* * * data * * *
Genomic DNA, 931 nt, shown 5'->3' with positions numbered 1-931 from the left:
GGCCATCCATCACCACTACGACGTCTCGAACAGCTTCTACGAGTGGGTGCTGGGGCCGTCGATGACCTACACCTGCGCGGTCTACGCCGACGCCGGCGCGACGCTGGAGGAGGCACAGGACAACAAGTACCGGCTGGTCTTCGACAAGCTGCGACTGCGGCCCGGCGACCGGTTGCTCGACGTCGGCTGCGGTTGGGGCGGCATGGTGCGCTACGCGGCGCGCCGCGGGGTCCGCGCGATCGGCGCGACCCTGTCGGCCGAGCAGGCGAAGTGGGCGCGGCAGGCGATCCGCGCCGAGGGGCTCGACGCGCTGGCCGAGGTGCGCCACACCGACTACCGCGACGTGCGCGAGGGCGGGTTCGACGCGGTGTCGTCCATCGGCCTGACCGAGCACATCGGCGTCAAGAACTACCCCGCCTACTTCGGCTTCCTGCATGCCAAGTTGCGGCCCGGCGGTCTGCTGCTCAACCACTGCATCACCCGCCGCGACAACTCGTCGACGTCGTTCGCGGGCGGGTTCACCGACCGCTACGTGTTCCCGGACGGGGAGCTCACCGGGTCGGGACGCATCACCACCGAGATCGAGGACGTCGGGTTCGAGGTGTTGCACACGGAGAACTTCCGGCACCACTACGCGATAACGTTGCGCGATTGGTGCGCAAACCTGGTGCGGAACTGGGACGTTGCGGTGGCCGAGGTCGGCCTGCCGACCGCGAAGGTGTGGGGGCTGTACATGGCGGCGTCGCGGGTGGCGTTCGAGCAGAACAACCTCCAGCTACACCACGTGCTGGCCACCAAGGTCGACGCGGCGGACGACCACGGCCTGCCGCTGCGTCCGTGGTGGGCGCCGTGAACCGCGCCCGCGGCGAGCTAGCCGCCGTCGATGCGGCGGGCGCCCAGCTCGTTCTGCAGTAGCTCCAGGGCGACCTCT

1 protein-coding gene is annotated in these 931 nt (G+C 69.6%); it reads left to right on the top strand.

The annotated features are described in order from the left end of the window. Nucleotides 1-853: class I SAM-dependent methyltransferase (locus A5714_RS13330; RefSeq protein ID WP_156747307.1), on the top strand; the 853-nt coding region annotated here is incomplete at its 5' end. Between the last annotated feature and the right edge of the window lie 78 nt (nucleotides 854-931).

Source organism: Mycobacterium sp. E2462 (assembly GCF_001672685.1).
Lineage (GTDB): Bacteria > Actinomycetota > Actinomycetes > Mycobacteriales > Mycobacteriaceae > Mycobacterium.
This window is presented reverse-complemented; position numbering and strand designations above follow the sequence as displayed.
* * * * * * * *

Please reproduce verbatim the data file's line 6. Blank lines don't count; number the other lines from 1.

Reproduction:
Lineage (GTDB): Bacteria > Actinomycetota > Actinomycetes > Mycobacteriales > Mycobacteriaceae > Mycobacterium.